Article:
The Man Of God Review

The Man Of God held a promise it failed to keep.


The minute you see the title The Man of God, you quickly get the sense that you are about to watch a movie with a religious central theme. Nigeria is one of the most religious countries in the world and so it's no surprise to see a Nollywood flick centered around religion. However, being a Netflix original, I was definitely expecting more from a story that seems to center on the social-cultural system of Nigeria, morals, beliefs, and practices


The drama puts its protagonist in a difficult situation in terms of character execution as the story plot addresses less and less of the “systemic ills” it seeks to address, indirectly leaving the audience who seemingly wants more of the story hanging. The Man of God persuasively takes the audience to imagine life from the perspective of the lead character Samuel(Akah Nnnani) but ultimately falls short on its delivery.


The motion picture tells the story of a man who forsakes his harsh religious upbringing to live his own life but his soul remains caught between the world and the faith he left behind. Sam, the movie’s protagonist, is trapped in two triangles. On one hand, three women are vying for his love, and on the other; he wrestles with his love of God, lust for money, and harbored deep resentment toward his father. The bulk of the story is set to answer what will be the ultimate fate of Sam’s soul.


The director, Bolanle Austen-Peters intends to tell a story of prosperity Christianity in Nigeria, one which has transformed several pastors with questionable backgrounds and predatory practices into super-rich individuals but misses the mark as the plot doesn’t do justice to the outcome of the project. Austen-Peters opened the film with so much promise and you could tell the story was headed in a direction that would be truly inspiring. By showcasing the roots of Samuel's atrocities, the plot made it explicit that they stemmed from parental abuse from his father Josiah Obalolu (Jude Chukwwuma), a prophet who runs a church and trained his son to become a devoted Christian and follows in his steps by flogging his son repeatedly to properly instil his principles. This constant abuse led to resentment from the son toward the father and ultimately the religion.

In the film, the lead character, Samuel(Abami), is shown as rebellious and incapable of helping himself. He sees himself achieving so much in life with Reks (Dorcas Shola Fabson), his music partner and coursemate at the university. Reks represents everything Samuel wants for himself, and he sees himself achieving so much with her by his side. Reks' character is fearless and unapologetic about her hustle, she is also in love with Sam but then she knows that his heart is with another when he meets Joy Obah (Atlanta Bridget Johnson).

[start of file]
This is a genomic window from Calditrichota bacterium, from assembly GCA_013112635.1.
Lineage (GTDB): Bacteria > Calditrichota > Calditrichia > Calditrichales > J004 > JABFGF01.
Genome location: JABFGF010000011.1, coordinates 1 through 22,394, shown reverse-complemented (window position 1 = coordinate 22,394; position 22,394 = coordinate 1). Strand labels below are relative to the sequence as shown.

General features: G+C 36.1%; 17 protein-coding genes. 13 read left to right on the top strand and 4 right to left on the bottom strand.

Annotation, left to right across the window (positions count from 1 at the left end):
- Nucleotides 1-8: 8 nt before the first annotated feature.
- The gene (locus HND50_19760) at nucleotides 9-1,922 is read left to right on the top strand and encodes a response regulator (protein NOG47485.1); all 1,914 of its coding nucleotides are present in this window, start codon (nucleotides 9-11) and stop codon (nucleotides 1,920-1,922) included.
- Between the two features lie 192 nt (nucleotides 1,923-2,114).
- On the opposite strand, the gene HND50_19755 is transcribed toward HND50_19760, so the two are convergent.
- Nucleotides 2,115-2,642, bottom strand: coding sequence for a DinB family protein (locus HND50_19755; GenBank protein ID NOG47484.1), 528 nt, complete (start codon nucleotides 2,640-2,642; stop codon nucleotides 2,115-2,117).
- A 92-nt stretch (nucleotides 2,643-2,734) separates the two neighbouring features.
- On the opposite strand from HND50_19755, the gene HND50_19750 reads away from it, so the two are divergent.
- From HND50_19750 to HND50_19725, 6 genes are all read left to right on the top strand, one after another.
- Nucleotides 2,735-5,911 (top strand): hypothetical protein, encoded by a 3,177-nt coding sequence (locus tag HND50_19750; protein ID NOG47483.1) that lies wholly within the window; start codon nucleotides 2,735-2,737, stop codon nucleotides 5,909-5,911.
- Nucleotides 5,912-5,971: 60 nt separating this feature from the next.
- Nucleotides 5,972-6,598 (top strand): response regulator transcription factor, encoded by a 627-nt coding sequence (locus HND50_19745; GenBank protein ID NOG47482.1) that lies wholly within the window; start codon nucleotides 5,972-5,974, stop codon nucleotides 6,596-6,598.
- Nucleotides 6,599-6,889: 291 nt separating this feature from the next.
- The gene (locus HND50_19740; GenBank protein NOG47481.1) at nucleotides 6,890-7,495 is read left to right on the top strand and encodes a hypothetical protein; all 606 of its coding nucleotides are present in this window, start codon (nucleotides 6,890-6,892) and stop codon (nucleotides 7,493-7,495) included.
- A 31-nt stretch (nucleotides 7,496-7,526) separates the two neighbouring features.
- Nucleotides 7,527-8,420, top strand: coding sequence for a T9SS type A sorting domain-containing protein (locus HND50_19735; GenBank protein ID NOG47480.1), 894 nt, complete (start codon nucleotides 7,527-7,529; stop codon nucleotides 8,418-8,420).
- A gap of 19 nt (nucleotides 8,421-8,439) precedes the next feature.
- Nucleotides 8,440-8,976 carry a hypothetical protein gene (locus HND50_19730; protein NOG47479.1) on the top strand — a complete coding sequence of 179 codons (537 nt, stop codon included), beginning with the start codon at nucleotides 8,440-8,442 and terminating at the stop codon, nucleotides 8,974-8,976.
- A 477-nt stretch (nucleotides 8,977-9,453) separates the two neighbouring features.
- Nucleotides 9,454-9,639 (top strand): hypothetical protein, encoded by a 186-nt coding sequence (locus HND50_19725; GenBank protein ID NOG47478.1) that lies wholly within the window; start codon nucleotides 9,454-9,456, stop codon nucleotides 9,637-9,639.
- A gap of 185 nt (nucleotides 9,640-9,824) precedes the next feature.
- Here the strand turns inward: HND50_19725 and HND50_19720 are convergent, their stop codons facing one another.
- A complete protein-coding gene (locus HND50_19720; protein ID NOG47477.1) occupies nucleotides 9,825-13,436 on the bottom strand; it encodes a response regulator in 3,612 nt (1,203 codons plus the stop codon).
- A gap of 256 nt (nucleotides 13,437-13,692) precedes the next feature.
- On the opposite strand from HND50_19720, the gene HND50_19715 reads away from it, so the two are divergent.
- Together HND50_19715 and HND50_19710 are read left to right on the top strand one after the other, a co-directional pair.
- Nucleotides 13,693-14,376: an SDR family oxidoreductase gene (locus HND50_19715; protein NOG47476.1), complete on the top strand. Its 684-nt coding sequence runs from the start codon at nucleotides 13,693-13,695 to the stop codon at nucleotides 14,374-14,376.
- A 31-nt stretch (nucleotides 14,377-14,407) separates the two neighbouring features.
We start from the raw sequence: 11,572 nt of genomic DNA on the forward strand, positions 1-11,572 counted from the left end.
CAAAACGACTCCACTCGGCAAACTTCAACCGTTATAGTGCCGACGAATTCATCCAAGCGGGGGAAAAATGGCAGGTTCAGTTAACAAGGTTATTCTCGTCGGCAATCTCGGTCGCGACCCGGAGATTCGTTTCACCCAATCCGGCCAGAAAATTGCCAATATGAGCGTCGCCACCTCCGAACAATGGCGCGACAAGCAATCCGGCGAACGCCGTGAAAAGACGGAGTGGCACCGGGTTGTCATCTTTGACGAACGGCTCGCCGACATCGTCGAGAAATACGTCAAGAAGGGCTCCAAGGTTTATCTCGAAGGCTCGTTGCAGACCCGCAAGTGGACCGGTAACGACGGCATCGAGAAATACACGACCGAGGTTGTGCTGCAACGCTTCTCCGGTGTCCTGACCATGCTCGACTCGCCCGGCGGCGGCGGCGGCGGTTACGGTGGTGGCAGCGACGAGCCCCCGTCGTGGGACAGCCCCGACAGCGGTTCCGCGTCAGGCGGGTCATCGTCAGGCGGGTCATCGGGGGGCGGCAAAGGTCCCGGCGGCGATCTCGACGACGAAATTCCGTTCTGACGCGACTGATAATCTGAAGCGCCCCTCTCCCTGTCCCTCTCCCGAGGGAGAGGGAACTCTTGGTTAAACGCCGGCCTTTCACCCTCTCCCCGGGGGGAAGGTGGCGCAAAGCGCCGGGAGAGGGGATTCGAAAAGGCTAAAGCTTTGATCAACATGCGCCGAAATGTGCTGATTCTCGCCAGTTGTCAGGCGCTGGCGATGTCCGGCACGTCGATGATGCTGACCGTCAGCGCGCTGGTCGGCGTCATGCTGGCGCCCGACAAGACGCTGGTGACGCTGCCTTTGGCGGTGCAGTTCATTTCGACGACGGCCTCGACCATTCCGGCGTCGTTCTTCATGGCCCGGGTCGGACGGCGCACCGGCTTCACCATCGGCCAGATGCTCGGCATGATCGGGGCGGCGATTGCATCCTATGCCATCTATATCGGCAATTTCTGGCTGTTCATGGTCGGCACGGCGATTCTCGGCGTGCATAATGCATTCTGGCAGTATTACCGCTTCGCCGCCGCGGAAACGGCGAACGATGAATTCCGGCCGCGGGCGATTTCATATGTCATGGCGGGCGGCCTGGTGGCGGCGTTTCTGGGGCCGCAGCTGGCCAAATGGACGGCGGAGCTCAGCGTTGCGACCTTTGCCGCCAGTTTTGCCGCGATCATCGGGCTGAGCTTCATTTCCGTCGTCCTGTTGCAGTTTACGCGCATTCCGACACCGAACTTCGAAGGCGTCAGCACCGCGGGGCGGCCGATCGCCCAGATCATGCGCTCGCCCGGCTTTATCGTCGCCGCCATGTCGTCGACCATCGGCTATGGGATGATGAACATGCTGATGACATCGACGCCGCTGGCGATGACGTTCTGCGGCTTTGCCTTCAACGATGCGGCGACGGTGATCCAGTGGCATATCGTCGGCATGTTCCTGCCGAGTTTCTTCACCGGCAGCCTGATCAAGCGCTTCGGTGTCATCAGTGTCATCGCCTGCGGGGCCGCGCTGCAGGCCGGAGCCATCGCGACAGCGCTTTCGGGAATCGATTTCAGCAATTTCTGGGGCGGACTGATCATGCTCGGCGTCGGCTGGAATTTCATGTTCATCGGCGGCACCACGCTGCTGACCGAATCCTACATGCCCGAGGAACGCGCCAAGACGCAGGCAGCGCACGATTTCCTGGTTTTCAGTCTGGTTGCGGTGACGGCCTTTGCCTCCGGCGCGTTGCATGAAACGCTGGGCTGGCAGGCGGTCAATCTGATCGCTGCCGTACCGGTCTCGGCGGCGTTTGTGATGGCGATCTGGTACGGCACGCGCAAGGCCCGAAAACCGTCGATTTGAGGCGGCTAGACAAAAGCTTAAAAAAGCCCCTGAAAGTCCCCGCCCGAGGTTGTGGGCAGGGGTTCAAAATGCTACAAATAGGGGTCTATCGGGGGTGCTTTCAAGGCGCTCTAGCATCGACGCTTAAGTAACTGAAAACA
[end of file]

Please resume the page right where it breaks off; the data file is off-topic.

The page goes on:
His love for her makes him want to distance himself from everything he despises. However, she ends up breaking his heart as she attempts to turn a new leaf and adopt Christianity. This leads him into a dark hole as he gets married to Teju (Osas Ighodaro), his childhood best friend who has been in love with him since they were children.

It is Sam's high points and low points that are at the center of the story, and as a result, a great deal of expectation is placed on how the story will unfold, but unfortunately, the story begins to lose its grip as it moves into the second and third arcs, resulting in a shocking disappointment for many who had high expectations for the motion picture as it had such a promising start.

A great deal of care was taken by the director to minimize the abuse of parental authority by making the film obscure and contradictory to life's actual realities. The period in which the film was set was also difficult to understand. Even though we can see the signs through the type of computers and phones, it just seems a lot more confusing and difficult to follow the story as it develops.

The Anti-climax also wasn’t giving what it ought to give and you could get the sense that the third arc was rushed and all I could see was the last scene which was a big letdown and ultimately begs the question, is it ok to sin believing that you will indeed be forgiven?

There were also some scenes where, puzzlingly, the characters could have delved in and given a more moving performance but they end up communicating nothing to the audience. It is important to note that The Man of God isn’t downright a bad film. It’s at best an average movie that had the opportunity to be great but the creators played it extremely safe with the storyline. On the other hand, the cinematography was breathtaking, the city of Lagos was captured in a creative way that gave it a unique character. It was also used as a way to showcase lushness and it effectively complemented the costumes and production design.

The Man of God could have been an outstanding watch. It had a decent plot to it and it packs a lot of potential. Characters like Reks will probably keep you glued to your screen, as she was one the better performers. The Man of God, however, lacked the character development and backstory that could have truly made it great and it definitely needed more work to depict the reality of Nigerian situations.





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